develop a trend for a particular river. Then we have something to relate to. Barring first hand experience with a river, we try to get info from someone we know and trust who knows our skills as well. If that’s not possible we try to talk to locals and get a feel for what to expect. Local clubs are usually better than floater outfitters. We combine the gage info with maps and our general experience in sorting it all out. A lot of variables.

If you haven’t already developed basic river paddling skills, please take the time to do so. I’m not comfortable paddling rivers unless I can perform a competent back ferry and save-my-butt eddy turn. That’s my comfort level. Above a certain flow rate, I’m not able.

If your trip leader says ‘no go’, he probably is right. Obviously the charts proved that out. Many people get into trouble or die because they didn’t know what they were getting into.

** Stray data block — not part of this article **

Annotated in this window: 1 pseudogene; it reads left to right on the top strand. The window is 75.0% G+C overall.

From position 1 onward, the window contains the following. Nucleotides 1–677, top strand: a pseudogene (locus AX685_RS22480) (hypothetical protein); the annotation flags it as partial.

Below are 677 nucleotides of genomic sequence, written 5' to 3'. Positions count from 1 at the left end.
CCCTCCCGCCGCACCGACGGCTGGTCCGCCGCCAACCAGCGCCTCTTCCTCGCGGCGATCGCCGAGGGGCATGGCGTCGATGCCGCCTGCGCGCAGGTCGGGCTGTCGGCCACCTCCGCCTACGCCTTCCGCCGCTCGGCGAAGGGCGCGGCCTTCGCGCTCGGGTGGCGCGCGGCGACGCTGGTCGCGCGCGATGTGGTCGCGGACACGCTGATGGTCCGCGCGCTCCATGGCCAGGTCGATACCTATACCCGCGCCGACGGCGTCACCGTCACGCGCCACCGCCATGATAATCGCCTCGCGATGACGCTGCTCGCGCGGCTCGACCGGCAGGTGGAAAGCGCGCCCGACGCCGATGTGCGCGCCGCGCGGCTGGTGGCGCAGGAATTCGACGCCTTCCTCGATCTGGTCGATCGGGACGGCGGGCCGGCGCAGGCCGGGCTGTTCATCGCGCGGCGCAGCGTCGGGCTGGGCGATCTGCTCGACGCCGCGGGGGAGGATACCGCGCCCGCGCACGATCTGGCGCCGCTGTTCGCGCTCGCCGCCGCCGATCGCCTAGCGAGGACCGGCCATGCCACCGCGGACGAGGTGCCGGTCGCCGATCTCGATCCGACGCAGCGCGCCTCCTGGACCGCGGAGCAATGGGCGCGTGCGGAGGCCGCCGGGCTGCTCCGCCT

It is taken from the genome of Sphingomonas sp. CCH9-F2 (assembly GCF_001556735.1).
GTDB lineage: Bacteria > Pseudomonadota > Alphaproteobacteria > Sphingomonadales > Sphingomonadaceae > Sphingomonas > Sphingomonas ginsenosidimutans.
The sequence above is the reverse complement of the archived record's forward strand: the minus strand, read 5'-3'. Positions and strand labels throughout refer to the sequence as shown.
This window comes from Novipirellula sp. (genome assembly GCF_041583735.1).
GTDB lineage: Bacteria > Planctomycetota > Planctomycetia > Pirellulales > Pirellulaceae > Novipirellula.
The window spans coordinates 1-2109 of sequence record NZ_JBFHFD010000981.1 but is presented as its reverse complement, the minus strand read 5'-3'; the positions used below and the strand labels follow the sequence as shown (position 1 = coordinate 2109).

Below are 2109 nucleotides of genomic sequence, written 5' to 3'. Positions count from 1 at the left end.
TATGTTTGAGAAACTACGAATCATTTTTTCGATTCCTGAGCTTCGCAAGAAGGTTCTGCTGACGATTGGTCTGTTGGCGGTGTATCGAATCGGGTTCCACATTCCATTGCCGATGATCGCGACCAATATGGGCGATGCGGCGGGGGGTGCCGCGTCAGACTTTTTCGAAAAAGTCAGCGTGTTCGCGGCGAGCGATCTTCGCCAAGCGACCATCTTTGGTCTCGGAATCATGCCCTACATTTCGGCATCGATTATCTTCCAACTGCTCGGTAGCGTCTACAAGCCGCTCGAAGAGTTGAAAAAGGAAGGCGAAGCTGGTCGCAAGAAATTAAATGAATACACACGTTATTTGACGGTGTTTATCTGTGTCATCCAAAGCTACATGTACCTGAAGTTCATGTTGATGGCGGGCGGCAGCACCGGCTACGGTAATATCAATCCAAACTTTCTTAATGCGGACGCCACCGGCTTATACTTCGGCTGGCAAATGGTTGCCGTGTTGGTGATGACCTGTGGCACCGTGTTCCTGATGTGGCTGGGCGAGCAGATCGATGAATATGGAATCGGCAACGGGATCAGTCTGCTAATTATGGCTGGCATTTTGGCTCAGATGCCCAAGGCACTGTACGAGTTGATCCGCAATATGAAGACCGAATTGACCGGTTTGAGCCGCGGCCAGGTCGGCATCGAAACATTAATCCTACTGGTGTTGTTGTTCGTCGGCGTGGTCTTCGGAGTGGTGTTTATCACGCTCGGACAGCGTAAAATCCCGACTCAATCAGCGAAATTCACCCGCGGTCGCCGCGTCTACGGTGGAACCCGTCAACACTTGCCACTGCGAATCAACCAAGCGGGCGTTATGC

I know I’m echoing the chorus, but river safety is so important.

No disagreement
I’m trying to develop sufficient skills so that I feel safe and not a burden to those I’m paddling with. I do OK when the river is reasonably slow, but in faster water, I don’t feel very confident.

Thanks for everyone’s advice.


couldn’t go to wrong
"I guess you couldn’t go too far wrong if the flow is close to the average for a particular river"

Nope, sorry.

Some rivers are not runnable at “average” levels, perhaps too low, or too rocky or too whatever. For these you need more water than average, and perhaps less than some max flow or level.

Every river is unique, and responds to changes in flow or level in its own unique way.